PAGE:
Monday, July 14, 2014

More Post Mission Thoughts

Some more thoughts, having to do with my attitude towards short term missions. STMs or as we call in our church STAMP trips have been criticized a lot, and for good reason. Most such trips do for people what they could or should do for themselves, thereby creating dependency and eventually destruction of industries which could prosper without such intervention. Donating food, clothes money, etc have a place- but they cannot make up the whole mission.

HART in my view has been more successful than most other trips. Some of the reasons, I think, as these:

1. Each STAMP trip revolves around supporting an anchor missionary stationed long-term. In this case the anchor missionary is Father Roosevelt who is local and invested long-term. There is great trust between him and his people. Often a foreign long-term missionary lacks this trust, but does carry a lot of trust from his church or support teams back home. The inverse in true in cases where the anchor missionary is a local leader. In HART's case both these problems are non-existent. Father Roosevelt is not supported for his daily living by the Detroit churches, he is invested in his people and he carries enormous trust in Detroit. Each time he visits there is great love and affection, and many STAMP trips have over several years seen his work for themselves and come away impressed.

2. In HART's case there are 2 'medium-term' missionaries, one of whom is committed enough to go to Haiti at least once each quarter. He also spearheads the construction effort for the church HART is building in Haiti. The accountability is stronger with these missionaries' efforts. But such medium-term missions arise out of personal desire and investment into the people. They have found their own personal missions- in the case of one, supporting orphans with medical care and other resources. The bond between the local mission and the overseas church becomes stronger with this quarterly contact.

3. STAMP missionaries are committed to go each year to the same country. In our church each year different STAMP missions target different countries. I remember a STAMP trip to India a couple of years ago, and another one a few years previously, but the frequency of contact and constant investment isn't there. In HART's case there are a few countries they are invested in- Haiti, Uganda, Cameroon, and some others- but this list is limited, and the team is committed to travel to these places each year. The number of people on each team is limited to 25 people but the wait-list is 25 people-strong.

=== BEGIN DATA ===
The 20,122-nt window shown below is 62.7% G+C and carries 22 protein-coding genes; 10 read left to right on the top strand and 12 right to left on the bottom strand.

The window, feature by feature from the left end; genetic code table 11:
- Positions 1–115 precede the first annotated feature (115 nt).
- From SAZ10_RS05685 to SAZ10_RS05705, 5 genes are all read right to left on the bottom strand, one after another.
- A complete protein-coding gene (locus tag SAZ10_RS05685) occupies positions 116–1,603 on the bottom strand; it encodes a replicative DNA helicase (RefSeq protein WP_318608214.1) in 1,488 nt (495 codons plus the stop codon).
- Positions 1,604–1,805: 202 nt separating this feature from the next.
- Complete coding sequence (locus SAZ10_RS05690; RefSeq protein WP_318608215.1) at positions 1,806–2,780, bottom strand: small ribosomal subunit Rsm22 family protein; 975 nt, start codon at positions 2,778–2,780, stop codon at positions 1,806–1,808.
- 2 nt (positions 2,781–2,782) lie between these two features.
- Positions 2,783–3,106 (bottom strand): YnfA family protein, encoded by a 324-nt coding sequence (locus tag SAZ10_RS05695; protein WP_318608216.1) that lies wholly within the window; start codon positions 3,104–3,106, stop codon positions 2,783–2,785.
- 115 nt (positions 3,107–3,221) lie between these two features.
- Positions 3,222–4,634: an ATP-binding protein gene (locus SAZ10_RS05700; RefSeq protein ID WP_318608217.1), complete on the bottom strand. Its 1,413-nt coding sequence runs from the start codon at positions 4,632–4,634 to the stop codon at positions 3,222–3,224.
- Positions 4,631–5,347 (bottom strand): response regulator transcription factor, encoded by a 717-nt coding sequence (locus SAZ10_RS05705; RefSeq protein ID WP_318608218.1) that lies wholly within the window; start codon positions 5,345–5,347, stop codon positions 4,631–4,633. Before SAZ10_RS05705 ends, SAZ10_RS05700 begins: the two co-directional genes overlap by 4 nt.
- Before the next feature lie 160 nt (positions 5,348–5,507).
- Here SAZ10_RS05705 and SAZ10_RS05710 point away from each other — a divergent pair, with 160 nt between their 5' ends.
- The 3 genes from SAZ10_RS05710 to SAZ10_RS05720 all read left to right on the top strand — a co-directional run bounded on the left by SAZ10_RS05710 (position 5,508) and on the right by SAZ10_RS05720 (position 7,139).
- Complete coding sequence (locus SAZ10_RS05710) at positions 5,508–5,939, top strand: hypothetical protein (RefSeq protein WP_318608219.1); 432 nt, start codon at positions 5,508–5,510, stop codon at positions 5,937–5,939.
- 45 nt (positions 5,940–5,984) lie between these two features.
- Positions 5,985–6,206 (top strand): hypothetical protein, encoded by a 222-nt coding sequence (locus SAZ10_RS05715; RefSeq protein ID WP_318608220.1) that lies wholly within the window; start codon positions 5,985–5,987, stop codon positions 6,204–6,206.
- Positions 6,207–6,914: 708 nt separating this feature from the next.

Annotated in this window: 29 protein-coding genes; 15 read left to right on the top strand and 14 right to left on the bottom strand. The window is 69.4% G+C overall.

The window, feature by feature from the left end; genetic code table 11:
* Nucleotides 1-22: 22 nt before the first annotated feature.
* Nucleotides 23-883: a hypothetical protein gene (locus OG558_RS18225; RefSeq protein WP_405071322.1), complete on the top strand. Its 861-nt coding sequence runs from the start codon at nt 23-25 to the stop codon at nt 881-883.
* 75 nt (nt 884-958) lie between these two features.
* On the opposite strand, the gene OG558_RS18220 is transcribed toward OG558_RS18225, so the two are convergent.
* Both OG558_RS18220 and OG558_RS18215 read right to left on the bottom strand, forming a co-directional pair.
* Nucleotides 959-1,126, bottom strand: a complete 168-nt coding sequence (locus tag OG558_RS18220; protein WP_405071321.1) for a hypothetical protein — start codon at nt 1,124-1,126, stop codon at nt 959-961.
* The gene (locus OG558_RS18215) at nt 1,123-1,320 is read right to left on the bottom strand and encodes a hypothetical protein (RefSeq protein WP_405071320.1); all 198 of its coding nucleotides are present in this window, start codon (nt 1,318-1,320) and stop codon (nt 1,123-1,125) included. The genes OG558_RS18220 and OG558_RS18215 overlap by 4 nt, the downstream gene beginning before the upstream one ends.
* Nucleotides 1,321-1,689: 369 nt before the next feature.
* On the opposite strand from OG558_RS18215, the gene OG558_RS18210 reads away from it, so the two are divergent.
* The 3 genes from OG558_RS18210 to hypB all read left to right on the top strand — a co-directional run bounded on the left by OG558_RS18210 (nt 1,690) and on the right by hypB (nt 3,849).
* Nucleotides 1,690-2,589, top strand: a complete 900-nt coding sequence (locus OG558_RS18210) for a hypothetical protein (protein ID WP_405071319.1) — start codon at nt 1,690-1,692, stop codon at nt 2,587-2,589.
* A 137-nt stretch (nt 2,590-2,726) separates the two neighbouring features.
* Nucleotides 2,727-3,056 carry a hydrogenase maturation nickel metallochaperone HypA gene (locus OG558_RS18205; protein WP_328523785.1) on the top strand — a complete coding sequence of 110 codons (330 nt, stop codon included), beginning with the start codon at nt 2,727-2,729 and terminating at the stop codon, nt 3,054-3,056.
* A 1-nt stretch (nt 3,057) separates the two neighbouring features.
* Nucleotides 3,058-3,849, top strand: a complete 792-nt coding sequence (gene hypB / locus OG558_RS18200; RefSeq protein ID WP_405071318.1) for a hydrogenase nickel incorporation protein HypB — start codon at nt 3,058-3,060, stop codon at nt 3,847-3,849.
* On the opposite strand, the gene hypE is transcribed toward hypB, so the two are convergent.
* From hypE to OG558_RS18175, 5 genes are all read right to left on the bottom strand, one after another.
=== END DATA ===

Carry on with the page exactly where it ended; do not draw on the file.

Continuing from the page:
4. Medical care is sorely needed in this region- this does not necessarily create dependency. Without this medical care the people simply will not get any other such care. Best of all, the missionaries make it clear they they are there because they love Jesus. The youngsters who go with the team live in spartan facilities with 25 people to 3 restrooms, having 2 meals a day, supplemented with energy bars they bring with them. Eventually though I think HART would benefit from having a Haitian missionary doctor stationed long term and supported by the church financially.

5. HART is made up of people from 3 different parishes. This is great, and creates the best form of accountability. Also it provides critical mass for the number of people who could be a part of such trips.

6. The 'No Negativity' clause works wonders. Mission trips are often compromised by hurt feelings, sarcasm and other such issues. Most of the time HART missionaries were kind- I can vouch for this, as I myself messed up on several occasions- particularly my lack of care in keeping my sickness to myself- but people were forgiving.

7. Often having heart for missions means saying No to a trip. In this case Tom let me know that his wife did not come because she felt it would be good for some others to be a part of the trip. A true missionary is intentional this way.

I have not yet been on a college church mission trip. But I sometimes wonder if our mission trips could learn from this one. We usually have an anchor missionary who is financial supported by the church and other churches, but local missionaries who partner with them (if they exist) are not heard of at all. In our church we pray for the missionaries we support but not local partners. Such partners also do not come to our church to interact with us. The lack of communication, except in the form of periodic emails requesting prayer and detailing small events, makes for an impoverished form of partnership. Considering that our missionaries are supported financially (each family getting $4000-$5000 a month), this is strange.